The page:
You capture the claustrophobic atmosphere of a New York summer in the 1960s perfectly. Can you tell us about the research you did to get the period right?

Thank you very much. I read two excellent books about the original case, as well as dozens of relevant newspaper articles, but most of my research was done online. I used Google Maps and Streetview to ‘walk’ down the streets in Queens where the story is set, to look up at the buildings, and try to get a sense of the neighbourhood where Ruth lives. I listened to Queens accents on YouTube, and I looked at thousands of photos of suburban America in the mid-60s.

I also kept thinking about my own childhood: I grew up in a quiet and sometimes claustrophobic suburb on the outskirts of a city. I think anyone who grew up in an environment like that will understand the closeness of that kind of neighbourhood, and how anyone different stands out.

 

The public hear about the murders – and by default Ruth – via newspapers and gossip. How would you think the judgement on her would play out today, with rolling news and the internet?

I imagine it would be similar, but more intense. News changes more quickly now – we can see photos within minutes of them being taken, or hear news as it happens. I think you only have to look at how Kate McCann or Amanda Knox have been judged on social media to see what would have happened if this particular story had played out fifty years later.

 

Little Deaths is your debut novel. How did you fit writing it around ‘regular’ life? What does it feel like to have it out in the world?

It took a long time and a lot of sacrifices. I started writing in 2010 and I gave up my permanent job in 2013. I was lucky that I worked in an industry with a lot of contract opportunities, so I could work for 5 to 6 months, then take time off to write. I didn’t have a holiday for six years, and I had to pass on a lot of evenings out and weekends away. It was hard. Writing can be very isolating – you’re the only one living in your fictional world for a very long time.

Seeing Little Deaths out in the real world is incredible – and quite surreal. I never believed it would be published, but I was determined to finish it. I knew if I gave up I’d regret it. And now it’s out there, existing independently, and being read and thought about by people I’ve never met. It’s the most amazing thing that’s ever happened to me, and I can’t imagine ever getting used this feeling.

 

On your blog, you write about the experience of being able to declare yourself ‘a writer’, and the associated insecurities in doing so. What gave you the confidence to believe that about yourself?

Recognition and acknowledgement from other people whose judgement I respected: other writers, my agent, and then my editors.

 

What advice would you give to any aspiring authors?

Read, read, read. Read as much as you can, as often as you can. Find writers you love and work out why you love them. Find writers you don’t like, and work out why. Read other books in the genre you’re working in, and read outside your area of interest. Read poetry to find new ways of using language. Read drama to understand dialogue. Read non-fiction to give your fiction credibility and authenticity.

Find a writing group. It’s impossible to write a first novel in isolation: you need support and you need feedback from readers you trust. I also needed the accountability of writing a certain number of words for my writing groups by a certain date. Most people write a first novel about something they’re passionate about, and you need the objective judgement of others to tell you whether that passion translates to the page.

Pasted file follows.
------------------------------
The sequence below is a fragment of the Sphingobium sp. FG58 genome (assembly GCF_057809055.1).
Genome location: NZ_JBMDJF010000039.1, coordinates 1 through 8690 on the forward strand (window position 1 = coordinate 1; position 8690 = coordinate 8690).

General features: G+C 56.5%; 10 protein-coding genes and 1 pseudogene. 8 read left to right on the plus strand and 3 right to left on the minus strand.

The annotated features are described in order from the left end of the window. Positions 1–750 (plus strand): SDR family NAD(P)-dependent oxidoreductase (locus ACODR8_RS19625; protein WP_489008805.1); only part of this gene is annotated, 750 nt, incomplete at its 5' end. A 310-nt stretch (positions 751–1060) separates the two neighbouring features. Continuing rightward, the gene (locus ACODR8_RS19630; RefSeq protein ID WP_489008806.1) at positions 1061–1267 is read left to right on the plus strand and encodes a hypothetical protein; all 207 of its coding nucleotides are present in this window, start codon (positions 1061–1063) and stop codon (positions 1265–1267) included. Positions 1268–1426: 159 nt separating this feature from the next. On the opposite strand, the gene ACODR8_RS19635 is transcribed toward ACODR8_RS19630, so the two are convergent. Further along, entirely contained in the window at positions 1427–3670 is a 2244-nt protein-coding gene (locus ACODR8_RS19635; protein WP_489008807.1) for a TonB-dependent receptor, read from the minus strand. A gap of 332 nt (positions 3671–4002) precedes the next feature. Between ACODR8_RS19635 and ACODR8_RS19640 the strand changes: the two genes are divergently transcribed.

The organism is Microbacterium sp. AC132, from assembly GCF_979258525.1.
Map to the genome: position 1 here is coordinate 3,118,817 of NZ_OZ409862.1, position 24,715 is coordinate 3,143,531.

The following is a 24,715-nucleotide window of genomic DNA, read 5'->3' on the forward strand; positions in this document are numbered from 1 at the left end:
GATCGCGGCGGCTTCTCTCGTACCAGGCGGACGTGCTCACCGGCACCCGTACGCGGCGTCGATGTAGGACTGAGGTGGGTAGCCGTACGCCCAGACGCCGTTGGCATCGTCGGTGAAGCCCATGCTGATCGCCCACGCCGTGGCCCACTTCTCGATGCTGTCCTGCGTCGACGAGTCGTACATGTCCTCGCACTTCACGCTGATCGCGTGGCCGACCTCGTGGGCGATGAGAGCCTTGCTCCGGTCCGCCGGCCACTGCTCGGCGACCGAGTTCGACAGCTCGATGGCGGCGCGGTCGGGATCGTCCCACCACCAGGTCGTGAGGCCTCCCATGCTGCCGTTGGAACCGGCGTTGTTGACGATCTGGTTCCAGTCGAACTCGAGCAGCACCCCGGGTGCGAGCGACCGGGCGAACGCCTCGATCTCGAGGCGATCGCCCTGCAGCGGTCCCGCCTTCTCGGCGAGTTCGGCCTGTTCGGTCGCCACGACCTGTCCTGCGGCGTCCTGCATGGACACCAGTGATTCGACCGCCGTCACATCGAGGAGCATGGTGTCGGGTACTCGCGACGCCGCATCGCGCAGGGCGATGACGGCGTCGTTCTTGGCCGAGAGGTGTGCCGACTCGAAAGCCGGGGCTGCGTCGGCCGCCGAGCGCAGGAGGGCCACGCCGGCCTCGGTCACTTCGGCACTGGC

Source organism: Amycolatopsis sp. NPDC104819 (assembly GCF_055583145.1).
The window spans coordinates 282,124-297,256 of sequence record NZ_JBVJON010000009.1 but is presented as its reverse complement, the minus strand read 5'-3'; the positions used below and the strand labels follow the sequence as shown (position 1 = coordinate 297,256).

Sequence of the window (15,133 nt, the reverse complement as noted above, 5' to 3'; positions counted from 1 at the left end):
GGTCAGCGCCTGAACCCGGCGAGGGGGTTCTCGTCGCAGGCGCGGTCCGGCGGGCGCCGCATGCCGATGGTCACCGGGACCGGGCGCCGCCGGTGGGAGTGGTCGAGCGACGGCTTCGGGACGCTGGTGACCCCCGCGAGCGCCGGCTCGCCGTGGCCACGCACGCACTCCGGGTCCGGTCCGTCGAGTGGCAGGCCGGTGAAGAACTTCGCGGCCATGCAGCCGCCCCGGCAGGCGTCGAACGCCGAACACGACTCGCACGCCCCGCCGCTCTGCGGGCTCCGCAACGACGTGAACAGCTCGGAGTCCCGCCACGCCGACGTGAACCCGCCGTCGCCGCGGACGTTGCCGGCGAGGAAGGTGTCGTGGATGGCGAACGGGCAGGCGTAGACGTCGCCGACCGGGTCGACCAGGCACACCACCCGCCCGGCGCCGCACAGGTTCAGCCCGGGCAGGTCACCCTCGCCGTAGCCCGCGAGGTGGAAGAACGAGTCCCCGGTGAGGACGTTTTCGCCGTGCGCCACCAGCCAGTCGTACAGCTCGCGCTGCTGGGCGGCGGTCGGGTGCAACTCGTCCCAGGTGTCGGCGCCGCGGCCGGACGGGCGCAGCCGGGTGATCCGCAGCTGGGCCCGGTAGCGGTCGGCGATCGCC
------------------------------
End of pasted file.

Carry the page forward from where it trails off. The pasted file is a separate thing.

Find a routine that works for you – whether that’s writing 1,000 words a day, or 5,000 words a week, or spending ten hours a week with your novel. Work out when you’re most productive. Set aside lunchtimes or two evenings a week or find childcare for half a day each weekend – but carve out the time and then use it.

And don’t give up. Writing is a long slow process – it took me three years to write a full first draft, and there were eleven more drafts before it was finished. To make time for that amount of work, you have to believe in what you’re doing and that you feel you have a story to tell that only you can tell. That belief will get you through the rejections and the lack of free time and the slog and the utter exhaustion. Belief in what you’re doing will also help you decide whether the criticism you’ll get is fair or not: only you can know if changes that others suggest are right for your book.

 

There’s a long tradition of women writers being the masters of the crime/thriller genre – Agatha Christie, Ruth Rendell and through to today – do you have any thoughts on why that might be? Why are you drawn to it as a genre?

Recently we’ve seen a rise in domestic psychological thrillers, which are mostly written by women, and I think this is down to two things: firstly domestic settings and events are now seen as ‘valid’ subjects for novels, and secondly, I think women are becoming more open about the fears and threats they experience. We now have spaces where we can talk about how it feels to walk down the street and be catcalled, or how it feels to be stalked, or how it feels to be afraid to end a relationship. We’re all more aware of the existence of domestic abuse, and most people know that two women are murdered every week by a current or former partner (ironically, awareness is increasing at the same time that refuges are closing down and domestic violence charities are losing funding). Of course men are abused and killed by women as well – but specifically in relation to female crime writers: more than 80% of crime novels are bought by women, so it makes complete sense that a lot of crime novels focus on the deepest fears of women – being hurt or killed by someone close to them.